Midnight, aka Middy, was my best friend. Someone dropped her off at my Grandaddy’s house about nine years ago, my Grandaddy dropped her at my house at sunrise to me and my two kiddos, I dropped her in the back yard to take a pee in the blackness of her first night with us, and I nearly lost her. Couldn’t see her against the night. I looked down and she was already standing right at my side. Blacker than an eternity of midnights, she was. My heart loved her at first puppy breath.
We had to say, “Good girl, Middy Girl” for the last time about a month ago. Two months after the vet told me she had some kind of fucked up cancer, she was gone. I have to take pause after writing that. Our hearts, that loved her so, are broken.
The other day I found a stray Middy hair stuck in my shirt and my whole body winced from the hurt of missing her. Middy hairs, we labeled them. Those black lab Middy hairs floated all over the place, mostly landing in our food at dinner. Just pick it out and keep eating, usually giving the hair floating culprit her fair share of bites, too. Everyone that knew Middy knew her love and loyalty, her intelligence and easiness.
Middy was my sunrise partner. Sometimes, most times, before my feet ever hit the floor, she would be there at my side, with a nudge of her nose, ready to greet the day. “Wanna go catch a sunrise, Middy Girl?”, I’d say. Standing with her tail wagging big, moving her whole back end side to side, her feet impatiently tapping from one to the other, and with her eyes darting to the door and back to me, we would go, and into the truck she’d jump. Always ready.
We’d land at the boat dock just up the road from the house. We’d bounce out of the truck, grab a front row seat on the dock, and wait for the sun to break the horizon. Different times we would see a deer, or a hawk, fish jumping and things like that. Occasionally fishermen, always offering a scratch behind her ears. I don’t know how many mornings we did this, but it turns out it damn sure wasn’t enough.
The morning after we had to say goodbye to Middy and put her body in the ground in our back yard, I woke my daughter, who often liked to catch the sunrises with Middy and I, and asked if she wanted to go catch a Middy sunrise with me. We made our way to the truck, with swollen eyes from all the tears before, sad, and probably with a little dread for it being the first time to gaze at a wide open sky without our best big girl, and we headed to the dock.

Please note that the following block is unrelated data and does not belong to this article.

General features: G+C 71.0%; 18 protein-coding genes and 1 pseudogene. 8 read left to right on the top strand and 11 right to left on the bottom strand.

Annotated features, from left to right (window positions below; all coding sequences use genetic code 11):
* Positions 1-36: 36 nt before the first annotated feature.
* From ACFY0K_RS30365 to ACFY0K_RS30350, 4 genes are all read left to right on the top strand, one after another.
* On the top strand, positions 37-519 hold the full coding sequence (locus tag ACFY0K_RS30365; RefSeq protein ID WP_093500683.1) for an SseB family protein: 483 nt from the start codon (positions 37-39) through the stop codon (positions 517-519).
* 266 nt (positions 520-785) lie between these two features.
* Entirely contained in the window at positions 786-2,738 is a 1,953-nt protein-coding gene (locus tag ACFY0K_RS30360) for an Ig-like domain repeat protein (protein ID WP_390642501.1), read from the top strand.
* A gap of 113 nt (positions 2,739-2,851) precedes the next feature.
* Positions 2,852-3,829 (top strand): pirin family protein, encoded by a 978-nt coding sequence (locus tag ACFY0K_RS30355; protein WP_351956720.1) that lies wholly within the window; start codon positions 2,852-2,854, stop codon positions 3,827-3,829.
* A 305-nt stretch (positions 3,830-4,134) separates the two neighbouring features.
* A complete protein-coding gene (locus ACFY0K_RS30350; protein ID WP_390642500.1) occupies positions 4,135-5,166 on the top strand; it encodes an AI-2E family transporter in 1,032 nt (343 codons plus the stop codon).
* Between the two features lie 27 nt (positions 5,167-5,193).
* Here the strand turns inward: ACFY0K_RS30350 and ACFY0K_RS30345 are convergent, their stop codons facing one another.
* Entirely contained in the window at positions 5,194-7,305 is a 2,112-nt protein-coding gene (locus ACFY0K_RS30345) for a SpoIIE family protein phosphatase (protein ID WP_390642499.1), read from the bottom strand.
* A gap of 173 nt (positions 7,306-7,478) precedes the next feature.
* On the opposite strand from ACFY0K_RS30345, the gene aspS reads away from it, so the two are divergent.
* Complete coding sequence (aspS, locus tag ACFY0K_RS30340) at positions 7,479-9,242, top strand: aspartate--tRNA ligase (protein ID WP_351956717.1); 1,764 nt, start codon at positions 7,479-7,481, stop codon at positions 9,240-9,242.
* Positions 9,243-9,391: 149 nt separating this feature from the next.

Nearly there, we saw deer three different times, which isn’t really that much out of the ordinary because we see deer all the time, but what we witnessed for the rest of that sunrise was extraordinary. I pulled in to park when we saw a Great Blue Heron, my favorite bird, fly out past the dock, then back around to circle the dock, and finally on out across the lake. Tears. I took it as a wink from Middy.
We went on and took our seats on the dock where a duck popped up out of the water next to us. The sun started to cut through the sky. In the distance I heard a hawk cry out. Geese honked as they lined out the scape. Fish splashed out of the lake. A woodpecker drummed out a song. It was all almost too much of an overload to my already sensitive senses, and when I thought it was all so grand, a single doe crept out of the woods across from us and swam her way across the lake. I watched in awe. Gazing out at the lake is something I’ve spent countless hours doing, and I’ve never witnessed that.
The nature all around us, that Middy and I had soaked up so many times before, absolutely showed up that morning for her sunrise. As my friend said, they all showed up for a final salute. It all aches like hell, but I love the thought of that.
Middy walked the woods with me all the time, she stayed quiet and vigilant at times, and others she would take off into a gallop, charging with her head to gain more speed, to land in a soft spot of earth to roll around like that puppy with the breath of new life. She watched the deer by my side, she listened to the owls and coyotes at night. She was always there. By my side.
I don’t know what exactly I believe happens when our bodies tire out and leave this world, but I believe in love. I believe everything is so very intricately, delicately, fiercely, and simply connected. I believe Middy showed up in that sunrise and in all the things that surrounded it. I believe the love in Middy returned to nature, and nature, somehow, gives me my Middy Girl back.